Power scents smell as wrong today as the large shoulder pads that were worn along with them look today. I believe in evolution and I think our sense of smell has evolved since then. I also think that the fragrances introduced were targeting the new moneyed yuppies that were sprouting up like mushrooms at the time. Since it was probably the first time these people were spending more than $20 on a fragrance the producers had to make sure they smelled richer than Brut and Charlie. The hair, shoulder pads, cars, houses and pay checks were big, so were the fragrances. It almost happened again in the 2000s. Think Insolence and all those other Maurice Roucel monsters! Nothing like a recession to make us come to our sense.
    Hmmmmm. This is an in interesting issue you bring up. However, as the quoted post indicates, even if more people are re-assessing the 80's powerfrags lately, sentiments against still tend to be as strong as the scents in question.

    Disclosure: I am an unapologetic powerhouse junkie, though i started using scents in the mid-70's.

    Why people are against the powerhouses may be beyond most minds (mine, certainly) to decipher exactly. There would be as many opinions as contributors to the debate. On the other hand, i am a bit in doubt as to the extent of evolution of smell in human beings over just 20+ years in the scale of evolutionary progression. Trends and fashions may have changed, certainly, but not to the extent that humans generally abhor strong scents nowadays than in the relatively recent past.

    I wouldn't say for sure that there is a resurgence in interest in powerhouse scents. IMO it may just be that the issue for-and-against thereof is becoming more freely discussed.

    There is also a cultural angle which cannot be ignored, or put aside in issues such as this. In Nigeria, where i live, people are not as sensitive to the strength of scents as i have learned they are in the West. I daresay that as generally gregarious people, we like things that make statements, scents included.

    Will there be a resurgence of powerhouse scents, and improved tolerance (or "positive" changes in taste)? Much as i wish it would happen, i really do not know.

    I remain hopeful, at least for some meeting of tastes.
    ointments and perfume delight the heart....

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  5. #5
    AromiErotici
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    Default Re: 1980s Style "Powerscents" - the bad rap and a comeback?

    Quote Originally Posted by Ruggles View Post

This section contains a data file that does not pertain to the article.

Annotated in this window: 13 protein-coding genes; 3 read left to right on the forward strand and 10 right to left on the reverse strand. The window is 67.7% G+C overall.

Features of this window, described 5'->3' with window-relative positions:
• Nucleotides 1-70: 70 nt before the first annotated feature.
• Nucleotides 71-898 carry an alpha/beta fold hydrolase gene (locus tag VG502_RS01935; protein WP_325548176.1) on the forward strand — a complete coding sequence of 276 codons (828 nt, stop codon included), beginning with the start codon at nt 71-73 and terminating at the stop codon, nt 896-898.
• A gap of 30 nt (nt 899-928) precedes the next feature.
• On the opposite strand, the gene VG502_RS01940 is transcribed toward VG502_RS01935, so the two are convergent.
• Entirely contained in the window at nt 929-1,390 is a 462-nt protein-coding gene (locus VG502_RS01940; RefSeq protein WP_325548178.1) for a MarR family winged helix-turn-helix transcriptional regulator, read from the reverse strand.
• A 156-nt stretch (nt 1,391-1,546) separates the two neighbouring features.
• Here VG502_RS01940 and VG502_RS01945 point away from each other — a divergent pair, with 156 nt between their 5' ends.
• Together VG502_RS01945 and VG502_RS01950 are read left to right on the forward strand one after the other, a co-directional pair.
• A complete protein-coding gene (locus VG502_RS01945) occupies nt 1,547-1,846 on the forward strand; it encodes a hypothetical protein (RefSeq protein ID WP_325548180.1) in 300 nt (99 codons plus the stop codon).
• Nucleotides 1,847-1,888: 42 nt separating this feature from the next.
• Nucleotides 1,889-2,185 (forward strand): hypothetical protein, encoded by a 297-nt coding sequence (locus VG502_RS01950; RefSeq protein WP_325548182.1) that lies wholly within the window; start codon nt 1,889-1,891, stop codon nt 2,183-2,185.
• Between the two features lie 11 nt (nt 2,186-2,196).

Power scents smell as wrong today as the large shoulder pads that were worn along with them look today. I believe in evolution and I think our sense of smell has evolved since then. I also think that the fragrances introduced were targeting the new moneyed yuppies that were sprouting up like mushrooms at the time. Since it was probably the first time these people were spending more than $20 on a fragrance the producers had to make sure they smelled richer than Brut and Charlie. The hair, shoulder pads, cars, houses and pay checks were big, so were the fragrances. It almost happened again in the 2000s. Think Insolence and all those other Maurice Roucel monsters! Nothing like a recession to make us come to our sense.
    No question I'm in total disagreement with you bro. Why would you insinuate my sense of smell has not evolved? Because it's not your sense of smell?

    Maybe you don't have what it takes to pull off a strong 1980's scent.

  6. #6
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    Default Re: 1980s Style "Powerscents" - the bad rap and a comeback?

    I've always thought the reason why the so-called 'powerhouse' scents were such an easy target was the propensity of a select demographic to go through a full size bottle every month or so. I daresay such a dousing of oneself in an Amouage or Tauer creation would create much the same impression. The scents themselves are not at fault; if anything the best of the lot are as interesting and wearable as anything marketed and sold since their eighties creation. But that's just me. Oops, gotta go it's six thirty - time for my Yatagan injection.

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    Default Re: 1980s Style "Powerscents" - the bad rap and a comeback?

    ...
    Last edited by DesGrieux; 14th August 2009 at 01:05 PM.